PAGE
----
Forty years of shopping centre style on show
FROM paisley prints and neon shoulder pads to the flannel-covered 1990s, Mackay residents are being offered the opportunity to step back in time as they explore the history of Caneland.
As part of its 40th birthday celebrations, the centre's Memory Lane exhibition, which opened last night, includes recreated rooms from the past four decades set amid an illustrated timeline detailing how Caneland evolved to meet its customers' demands.
A collaboration between Caneland Central, Mackay Historical Society and Museum and the Daily Mercury the exhibition includes a collection of photos, stories and reminiscences.
The interactive exhibition allows residents to walk through the slices of domestic history, trying on costumes and playing with the retro furnishings of each room.
For Caneland Central manager Simon De Barro, who said he felt right at home in the 'noughties' office space, it's a chance to see how Mackay residents lived in the past.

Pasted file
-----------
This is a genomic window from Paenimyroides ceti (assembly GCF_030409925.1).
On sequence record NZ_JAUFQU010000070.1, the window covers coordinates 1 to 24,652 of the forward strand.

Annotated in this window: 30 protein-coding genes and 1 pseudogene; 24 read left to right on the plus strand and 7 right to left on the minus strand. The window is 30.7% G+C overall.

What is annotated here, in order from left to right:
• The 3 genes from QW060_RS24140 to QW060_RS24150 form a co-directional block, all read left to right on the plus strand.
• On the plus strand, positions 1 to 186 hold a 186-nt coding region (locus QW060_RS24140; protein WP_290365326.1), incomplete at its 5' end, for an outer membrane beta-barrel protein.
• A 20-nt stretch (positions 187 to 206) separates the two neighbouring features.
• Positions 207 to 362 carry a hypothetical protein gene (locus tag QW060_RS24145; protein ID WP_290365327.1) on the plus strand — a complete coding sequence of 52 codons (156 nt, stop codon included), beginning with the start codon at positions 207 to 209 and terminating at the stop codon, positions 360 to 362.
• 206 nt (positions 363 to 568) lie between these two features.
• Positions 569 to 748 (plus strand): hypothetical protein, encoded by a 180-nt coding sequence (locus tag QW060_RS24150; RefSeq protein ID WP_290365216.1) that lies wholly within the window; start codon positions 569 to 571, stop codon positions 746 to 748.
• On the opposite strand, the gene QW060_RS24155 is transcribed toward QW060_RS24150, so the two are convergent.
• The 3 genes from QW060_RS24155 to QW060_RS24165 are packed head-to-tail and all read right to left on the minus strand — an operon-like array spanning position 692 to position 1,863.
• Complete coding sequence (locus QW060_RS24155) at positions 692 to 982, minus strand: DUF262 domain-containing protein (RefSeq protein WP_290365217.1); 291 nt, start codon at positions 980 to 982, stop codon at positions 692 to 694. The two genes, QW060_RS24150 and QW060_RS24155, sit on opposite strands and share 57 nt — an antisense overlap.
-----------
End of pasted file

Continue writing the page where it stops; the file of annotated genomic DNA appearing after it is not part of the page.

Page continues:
"The strength of this display is that people will be able to go back in time and remember what it was like - relive those great memories,” he said.
"Going back through the eras - it really cements your memories (of) what it was like all those years ago.”
For younger visitors, he said the exhibition was an opportunity to see how their parents lived and dressed.
Mackay Mayor Greg Williamson, who was the MC the day Caneland opened on March 21, 1979, officially opened the exhibition last night. He also cut the centre's birthday cake with Lendlease managing director of retail Gary Horwitz, who came from Sydney for the event.
More than 50 people, including Member for Dawson George Christensen, Member for Mackay Julieanne Gilbert, Mackay councillors and business owners were at the opening, which began with a welcome to country by Yuibera descendant Patricia Corrie.
After the opening Thursday night shoppers packed into the Centre Court to sample some birthday cake and champagne, listen to the band Mango Junction and enjoy the children's and adults activities. Upstairs Paw Patrol performances also kept the kids busy.
When the first plans for the shopping complex were drawn, Mr De Barro said, the developers had no idea what Caneland Central would become.
Looking to the future he said shoppers should let their imaginations run wild.
"Retail is ever evolving. The shopping centre will continue to evolve.
"You'll probably see more lifestyle and entertainment precincts.
"In 10 years, hopefully, we'll be here together again and see an even bigger and better Caneland.”
Memory Lane will remain open until April 18.
See the exhibition during Caneland Central's opening hours.